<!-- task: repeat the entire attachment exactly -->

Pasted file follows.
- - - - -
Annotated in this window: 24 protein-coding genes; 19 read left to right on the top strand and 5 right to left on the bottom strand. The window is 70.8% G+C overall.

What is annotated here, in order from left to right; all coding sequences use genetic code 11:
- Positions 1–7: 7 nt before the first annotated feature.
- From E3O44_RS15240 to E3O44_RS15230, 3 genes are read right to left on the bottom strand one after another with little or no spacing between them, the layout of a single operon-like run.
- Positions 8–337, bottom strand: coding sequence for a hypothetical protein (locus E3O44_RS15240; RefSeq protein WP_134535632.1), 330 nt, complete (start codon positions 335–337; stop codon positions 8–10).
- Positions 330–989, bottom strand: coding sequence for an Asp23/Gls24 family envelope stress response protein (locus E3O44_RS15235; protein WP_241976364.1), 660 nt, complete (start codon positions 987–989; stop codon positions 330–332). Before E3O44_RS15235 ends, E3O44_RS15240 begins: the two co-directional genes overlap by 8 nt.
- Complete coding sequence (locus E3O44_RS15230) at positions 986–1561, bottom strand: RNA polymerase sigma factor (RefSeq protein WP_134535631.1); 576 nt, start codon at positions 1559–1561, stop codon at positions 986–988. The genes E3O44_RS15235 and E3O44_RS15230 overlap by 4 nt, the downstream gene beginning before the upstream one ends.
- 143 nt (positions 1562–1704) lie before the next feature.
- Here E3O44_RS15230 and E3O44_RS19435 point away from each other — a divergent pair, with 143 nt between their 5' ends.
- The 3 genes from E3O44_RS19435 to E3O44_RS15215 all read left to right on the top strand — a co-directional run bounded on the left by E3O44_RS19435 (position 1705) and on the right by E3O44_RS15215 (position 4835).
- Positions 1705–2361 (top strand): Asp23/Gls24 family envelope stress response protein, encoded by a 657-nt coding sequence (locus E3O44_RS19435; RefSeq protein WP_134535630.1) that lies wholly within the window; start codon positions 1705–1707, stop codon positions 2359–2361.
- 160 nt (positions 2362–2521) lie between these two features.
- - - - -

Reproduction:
Annotated in this window: 24 protein-coding genes; 19 read left to right on the top strand and 5 right to left on the bottom strand. The window is 70.8% G+C overall.

What is annotated here, in order from left to right; all coding sequences use genetic code 11:
- Positions 1–7: 7 nt before the first annotated feature.
- From E3O44_RS15240 to E3O44_RS15230, 3 genes are read right to left on the bottom strand one after another with little or no spacing between them, the layout of a single operon-like run.
- Positions 8–337, bottom strand: coding sequence for a hypothetical protein (locus E3O44_RS15240; RefSeq protein WP_134535632.1), 330 nt, complete (start codon positions 335–337; stop codon positions 8–10).
- Positions 330–989, bottom strand: coding sequence for an Asp23/Gls24 family envelope stress response protein (locus E3O44_RS15235; protein WP_241976364.1), 660 nt, complete (start codon positions 987–989; stop codon positions 330–332). Before E3O44_RS15235 ends, E3O44_RS15240 begins: the two co-directional genes overlap by 8 nt.
- Complete coding sequence (locus E3O44_RS15230) at positions 986–1561, bottom strand: RNA polymerase sigma factor (RefSeq protein WP_134535631.1); 576 nt, start codon at positions 1559–1561, stop codon at positions 986–988. The genes E3O44_RS15235 and E3O44_RS15230 overlap by 4 nt, the downstream gene beginning before the upstream one ends.
- 143 nt (positions 1562–1704) lie before the next feature.
- Here E3O44_RS15230 and E3O44_RS19435 point away from each other — a divergent pair, with 143 nt between their 5' ends.
- The 3 genes from E3O44_RS19435 to E3O44_RS15215 all read left to right on the top strand — a co-directional run bounded on the left by E3O44_RS19435 (position 1705) and on the right by E3O44_RS15215 (position 4835).
- Positions 1705–2361 (top strand): Asp23/Gls24 family envelope stress response protein, encoded by a 657-nt coding sequence (locus E3O44_RS19435; RefSeq protein WP_134535630.1) that lies wholly within the window; start codon positions 1705–1707, stop codon positions 2359–2361.
- 160 nt (positions 2362–2521) lie between these two features.